Within the present-day “task-switching” paradigm, psychology describes the brain’s role as something resembling an orchestra conductor — real-life maestros may be able to control the orchestra as a whole, but their hand gestures can serve as a guide to only one section at a time. You can also imagine this task-switching brain as a television — which can switch from channel to channel, yet only watch one channel at a time. In this regard, multitasking is much like surfing back and forth between a hockey game and the Main Event broadcast — you can move back and forth actively enough to get a sense of what’s going on, but you’re liable to miss a lot of action on both sides in the interim. As it so happens, this is precisely what happens to the brain when we multitask at the table.
“It turns out that multitaskers are terrible at every aspect of multitasking,” the late Clifford Nass, communications professor at Stanford, told NPR in 2013. “They’re suckers for irrelevancy — everything distracts them.”
Nass, who passed away suddenly from a heart attack late last year, was among the first in his field to study multitasking’s effect on the brain and productivity. His work led to the discovery that multitasking diminishes nearly every aspect of mental performance, including most of the essential cerebral skills for poker success — such as prioritizing the importance of different information, and managing short-term memory. Perhaps most mystifying, he even discovered that the world’s worst multitaskers somehow believe they’re the best.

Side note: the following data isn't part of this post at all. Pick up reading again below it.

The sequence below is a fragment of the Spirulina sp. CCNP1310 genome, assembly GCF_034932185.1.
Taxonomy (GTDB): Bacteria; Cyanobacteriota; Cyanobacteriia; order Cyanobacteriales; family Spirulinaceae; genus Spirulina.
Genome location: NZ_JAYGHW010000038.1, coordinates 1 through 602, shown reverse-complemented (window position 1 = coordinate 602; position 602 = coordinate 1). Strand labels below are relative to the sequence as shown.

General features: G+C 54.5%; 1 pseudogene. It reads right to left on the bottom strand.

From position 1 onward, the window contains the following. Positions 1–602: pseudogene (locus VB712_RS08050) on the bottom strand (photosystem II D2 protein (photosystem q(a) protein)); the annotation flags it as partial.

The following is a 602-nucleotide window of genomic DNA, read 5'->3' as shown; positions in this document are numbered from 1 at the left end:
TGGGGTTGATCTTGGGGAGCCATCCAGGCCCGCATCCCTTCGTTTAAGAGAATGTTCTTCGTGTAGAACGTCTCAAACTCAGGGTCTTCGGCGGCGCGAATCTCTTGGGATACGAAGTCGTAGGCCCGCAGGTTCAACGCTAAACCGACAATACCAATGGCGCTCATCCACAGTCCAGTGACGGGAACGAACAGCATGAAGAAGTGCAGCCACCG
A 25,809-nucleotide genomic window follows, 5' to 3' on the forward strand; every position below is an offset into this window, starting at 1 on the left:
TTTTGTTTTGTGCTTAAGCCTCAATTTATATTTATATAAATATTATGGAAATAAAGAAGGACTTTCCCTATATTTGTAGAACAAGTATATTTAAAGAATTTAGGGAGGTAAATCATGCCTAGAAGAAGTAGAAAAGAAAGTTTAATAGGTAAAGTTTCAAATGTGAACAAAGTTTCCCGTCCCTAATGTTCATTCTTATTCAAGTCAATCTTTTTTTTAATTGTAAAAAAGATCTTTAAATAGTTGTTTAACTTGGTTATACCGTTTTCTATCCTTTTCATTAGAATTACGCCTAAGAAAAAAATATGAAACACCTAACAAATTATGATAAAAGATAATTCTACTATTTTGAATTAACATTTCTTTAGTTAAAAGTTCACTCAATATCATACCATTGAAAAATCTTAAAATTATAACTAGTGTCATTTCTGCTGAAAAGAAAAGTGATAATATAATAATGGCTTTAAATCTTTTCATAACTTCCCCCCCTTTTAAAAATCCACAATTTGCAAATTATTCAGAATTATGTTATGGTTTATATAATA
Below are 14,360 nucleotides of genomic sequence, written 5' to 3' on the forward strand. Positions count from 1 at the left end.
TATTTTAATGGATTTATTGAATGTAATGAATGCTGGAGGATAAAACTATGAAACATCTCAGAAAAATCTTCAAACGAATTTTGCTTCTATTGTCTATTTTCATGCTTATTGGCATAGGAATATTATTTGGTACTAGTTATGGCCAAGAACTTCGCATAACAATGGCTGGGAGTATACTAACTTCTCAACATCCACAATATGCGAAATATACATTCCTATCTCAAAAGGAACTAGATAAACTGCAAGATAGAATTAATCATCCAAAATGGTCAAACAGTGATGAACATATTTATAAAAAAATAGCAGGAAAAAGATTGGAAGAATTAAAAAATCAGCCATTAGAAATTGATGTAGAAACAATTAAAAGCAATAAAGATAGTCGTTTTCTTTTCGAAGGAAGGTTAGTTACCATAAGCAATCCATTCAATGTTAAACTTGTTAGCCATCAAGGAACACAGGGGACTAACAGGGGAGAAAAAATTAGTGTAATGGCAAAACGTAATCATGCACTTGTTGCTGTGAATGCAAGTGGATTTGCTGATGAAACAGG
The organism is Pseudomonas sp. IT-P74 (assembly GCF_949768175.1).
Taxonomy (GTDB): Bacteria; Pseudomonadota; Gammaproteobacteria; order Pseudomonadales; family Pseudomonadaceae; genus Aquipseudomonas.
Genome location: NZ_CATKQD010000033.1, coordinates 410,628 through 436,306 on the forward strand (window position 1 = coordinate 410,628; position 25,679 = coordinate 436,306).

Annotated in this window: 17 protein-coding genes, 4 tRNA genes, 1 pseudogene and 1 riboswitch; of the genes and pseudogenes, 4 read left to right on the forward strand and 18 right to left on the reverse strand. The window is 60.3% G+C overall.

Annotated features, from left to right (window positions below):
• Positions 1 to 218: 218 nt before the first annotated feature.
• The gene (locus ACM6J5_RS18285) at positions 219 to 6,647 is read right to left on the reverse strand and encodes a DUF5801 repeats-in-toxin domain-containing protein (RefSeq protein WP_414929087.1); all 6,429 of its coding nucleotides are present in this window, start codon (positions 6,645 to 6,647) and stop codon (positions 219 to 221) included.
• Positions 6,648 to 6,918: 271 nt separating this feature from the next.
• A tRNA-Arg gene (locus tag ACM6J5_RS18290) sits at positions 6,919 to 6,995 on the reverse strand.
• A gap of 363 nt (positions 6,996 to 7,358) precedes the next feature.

“One would think that if people were bad at multitasking, they would stop,” Nass added. “However, they seem to think they’re great at it and seem totally unfazed.”
Tablet-toting professionals will be quick to point out that their distractions help to alleviate mental stress and keep them playing longer — an indispensable benefit during a summer full of tournaments at the WSOP. Despite the known drawbacks, they reason, the benefit from the ability to play longer hours outweighs the negative cognitive effects — but as it turns out, these electronic diversions may actually make the already long days seem even longer.
When the brain switches its focus from one task to another, it needs some time (usually fractions of a second) to reorganize itself before commencing the new task, which psychologist refer to as a “switching cost.” This cost is not a fixed one — research suggests switching costs compound the longer you multitask, the more you switch, and the more complex your tasks. Over the course of a long session spent refreshing social media, checking emails, and playing poker, these costs build up rapidly and begin to exhaust the overwhelmed brain — severely diminishing mental performance and leaving the multitasker more prone to making mistakes. Although players may bring their tablets to the table as a way to alleviate mental fatigue, the fact of the matter is distractions are probably helping to achieve the opposite of their intended effect. While some of this information may not come as a shock, what it entails for how we learn and compete is incredibly troublesome.